During Thanksgiving vacation, Elizabeth, a 17-year-old Swarthmore College freshman, attended a therapy session where the practitioner regaled her with prophetic visions of a glorious future, hers to claim beside him. Over the decades that followed, this master at manipulating metaphysical concepts organized a small dedicated band. Among brainwashed minds fused with New Age During Thanksgiving vacation, Elizabeth, a 17-year-old Swarthmore College freshman, attended a therapy session where the practitioner regaled her with prophetic visions of a glorious future, hers to claim beside him. Over the decades that followed, this master at manipulating metaphysical concepts organized a small dedicated band. Among brainwashed minds fused with New Age doctrine, Elizabeth sank into despair. From the gullibility that led her astray, to the enlightenment that freed her, you will travel an incredible journey. For anyone who has ever been trapped by a person who would not let them go, within this book lies a message of hope.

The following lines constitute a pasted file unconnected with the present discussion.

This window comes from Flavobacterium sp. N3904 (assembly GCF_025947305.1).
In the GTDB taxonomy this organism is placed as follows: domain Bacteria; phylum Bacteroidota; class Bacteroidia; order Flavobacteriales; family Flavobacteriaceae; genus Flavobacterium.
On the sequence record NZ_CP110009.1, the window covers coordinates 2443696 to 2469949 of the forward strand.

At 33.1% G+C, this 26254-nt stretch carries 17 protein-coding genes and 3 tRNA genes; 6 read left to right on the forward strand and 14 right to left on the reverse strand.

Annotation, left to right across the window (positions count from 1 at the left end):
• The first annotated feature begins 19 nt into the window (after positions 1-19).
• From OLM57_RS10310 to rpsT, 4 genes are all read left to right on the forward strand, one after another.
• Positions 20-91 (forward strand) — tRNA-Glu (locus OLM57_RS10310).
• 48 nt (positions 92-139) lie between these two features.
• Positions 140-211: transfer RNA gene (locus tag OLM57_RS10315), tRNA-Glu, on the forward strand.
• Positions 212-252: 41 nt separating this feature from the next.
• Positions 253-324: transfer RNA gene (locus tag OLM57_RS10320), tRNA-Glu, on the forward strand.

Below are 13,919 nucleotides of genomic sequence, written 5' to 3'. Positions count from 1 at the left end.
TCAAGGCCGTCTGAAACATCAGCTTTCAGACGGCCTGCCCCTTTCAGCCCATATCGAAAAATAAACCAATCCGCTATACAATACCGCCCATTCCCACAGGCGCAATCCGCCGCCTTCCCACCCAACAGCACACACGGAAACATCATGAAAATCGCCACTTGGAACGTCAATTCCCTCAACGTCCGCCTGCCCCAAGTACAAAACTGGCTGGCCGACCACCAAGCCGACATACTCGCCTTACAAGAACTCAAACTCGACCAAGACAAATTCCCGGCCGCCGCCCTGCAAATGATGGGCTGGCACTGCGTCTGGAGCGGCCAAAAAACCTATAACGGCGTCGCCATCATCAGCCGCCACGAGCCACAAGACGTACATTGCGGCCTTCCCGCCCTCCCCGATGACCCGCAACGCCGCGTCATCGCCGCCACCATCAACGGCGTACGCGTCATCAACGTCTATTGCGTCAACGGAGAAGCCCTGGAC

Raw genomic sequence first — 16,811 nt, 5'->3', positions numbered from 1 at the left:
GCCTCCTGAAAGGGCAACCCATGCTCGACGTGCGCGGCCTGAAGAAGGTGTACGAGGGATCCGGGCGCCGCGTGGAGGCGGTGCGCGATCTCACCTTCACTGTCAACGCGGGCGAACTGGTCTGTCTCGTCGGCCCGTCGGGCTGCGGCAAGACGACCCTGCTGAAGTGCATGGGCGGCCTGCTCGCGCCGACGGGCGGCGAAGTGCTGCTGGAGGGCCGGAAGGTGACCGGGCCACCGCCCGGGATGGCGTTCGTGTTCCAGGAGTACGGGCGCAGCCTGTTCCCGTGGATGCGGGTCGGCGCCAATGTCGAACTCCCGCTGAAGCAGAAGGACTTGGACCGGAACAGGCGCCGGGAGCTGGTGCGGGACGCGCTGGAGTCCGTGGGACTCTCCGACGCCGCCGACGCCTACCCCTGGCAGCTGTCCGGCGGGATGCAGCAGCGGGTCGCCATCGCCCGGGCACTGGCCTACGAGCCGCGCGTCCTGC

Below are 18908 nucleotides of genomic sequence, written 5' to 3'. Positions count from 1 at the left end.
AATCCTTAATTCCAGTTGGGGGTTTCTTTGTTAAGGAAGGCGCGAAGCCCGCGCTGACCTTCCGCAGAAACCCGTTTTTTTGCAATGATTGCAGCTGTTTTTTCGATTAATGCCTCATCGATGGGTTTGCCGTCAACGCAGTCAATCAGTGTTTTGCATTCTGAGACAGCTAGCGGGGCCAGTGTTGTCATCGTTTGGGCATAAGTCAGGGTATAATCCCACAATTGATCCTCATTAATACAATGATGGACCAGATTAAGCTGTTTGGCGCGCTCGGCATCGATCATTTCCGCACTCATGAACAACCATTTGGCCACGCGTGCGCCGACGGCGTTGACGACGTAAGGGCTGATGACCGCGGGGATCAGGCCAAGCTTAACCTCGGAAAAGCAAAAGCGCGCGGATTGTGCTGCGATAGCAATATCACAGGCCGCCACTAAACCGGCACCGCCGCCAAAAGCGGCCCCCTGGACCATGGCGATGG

30 review for The Cult Next Door: A Manhattan Memoir

  1. 4 out of 5

    Eleanor Frances